Q: I feel like I’ve developed agoraphobia after being home for over a year. Now that I’ve received the vaccine it’s hard to go back out into the world. Have I actually developed some kind of phobia about the outside world or are other people having trouble re-entering their old lives?
A: You’re unlikely to have developed agoraphobia after being home for a year. The actual psychological disorder involves an abnormal fear of helplessness which starts initially when you panic or have anticipatory anxiety of public places. The disorder emphasizes abnormal fear because this disorder is not about fearing what can indeed hurt you.
Most people can relate to anxiety about public spaces because we’ve been afraid of both death and permanent disability from COVID-19. Phobias don’t form around realistic fears. Having anxiety about a genuine risk to your life and health is healthy, normal, and keeps us above ground.
What most people are struggling with is having had to adjust to never leaving home and now we’re adjusting to going back out into the world. Going out into the world now feels as weird and difficult as staying home felt when the pandemic began.
All of us are like toddlers in that we prefer what we are familiar with. Habits and routines are to adults what naps and graham cracker snacks are to little people. We didn’t naturally love remote work and grocery delivery, but we’re now accustomed to it.
The idea of masking up and returning to our office, grocery stores, and even dining out seems fraught with hidden dangers. Add to our anxiety all the medical uncertainty about COVID variants or vaccine fears and it makes sense we’re struggling.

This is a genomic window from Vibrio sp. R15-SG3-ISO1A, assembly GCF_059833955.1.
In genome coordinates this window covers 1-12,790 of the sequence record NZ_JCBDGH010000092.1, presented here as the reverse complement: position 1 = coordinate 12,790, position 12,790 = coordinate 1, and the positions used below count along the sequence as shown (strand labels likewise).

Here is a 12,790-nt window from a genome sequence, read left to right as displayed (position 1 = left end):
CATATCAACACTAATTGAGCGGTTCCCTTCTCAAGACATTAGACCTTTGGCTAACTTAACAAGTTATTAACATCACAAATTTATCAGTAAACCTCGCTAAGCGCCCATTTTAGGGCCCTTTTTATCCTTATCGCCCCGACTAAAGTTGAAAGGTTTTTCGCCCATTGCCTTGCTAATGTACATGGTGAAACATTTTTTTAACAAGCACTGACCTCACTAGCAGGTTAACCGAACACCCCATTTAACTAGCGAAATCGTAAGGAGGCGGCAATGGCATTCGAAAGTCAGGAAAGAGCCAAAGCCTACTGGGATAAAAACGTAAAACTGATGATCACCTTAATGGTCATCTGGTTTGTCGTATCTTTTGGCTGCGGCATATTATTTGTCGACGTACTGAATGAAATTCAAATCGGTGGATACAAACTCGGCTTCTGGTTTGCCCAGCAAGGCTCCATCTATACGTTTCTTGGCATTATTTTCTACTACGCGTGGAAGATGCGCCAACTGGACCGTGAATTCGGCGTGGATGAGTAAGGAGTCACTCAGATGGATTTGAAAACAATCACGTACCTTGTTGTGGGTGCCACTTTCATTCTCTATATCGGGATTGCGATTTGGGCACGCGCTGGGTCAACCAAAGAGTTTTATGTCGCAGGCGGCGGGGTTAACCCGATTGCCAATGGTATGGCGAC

To effectively go back out into the world, the obvious first step is make sure you are fully vaccinated, second step is still mask up, and third step is start small. A courageous short trip to your favorite grocery store might be your first move. Having one or two vaccinated friends over is another option. Lastly, consider making a half-day visit back to your office.
Few of us are tempted to return to a packed stadium, public event, or concert. Many of us would like to safely and slowly rejoin the human race.
To give yourself a pep talk, make a list on paper or verbally with a friend about the things you’ve missed as you’ve sheltered at home. Highlight the activities that are low risk and high reward. Make a goal of doing one of these adventures each week to explore your experience.
Fear feeds on lack of data and lack of experience. You’re in control of obtaining as much data as you can about the real medical risk of venturing into the world and providing yourself with real world experience on what the new world is like for you. When the pandemic started, who among us thought returning to normal would be our next courageous adventure?
Daneen Skube, Ph.D., executive coach, trainer, therapist and speaker, also appears as the FOX Channel’s “Workplace Guru” each Monday morning. She’s the author of “Interpersonal Edge: Breakthrough Tools for Talking to Anyone, Anywhere, About Anything” (Hay House, 2006). You can contact Dr. Skube at www.interpersonaledge.com or 1420 NW Gilman Blvd., #2845, Issaquah, WA 98027. Sorry, no personal replies.
© 2021 Interpersonal Edge. Distributed by Tribune Content Agency, LLC.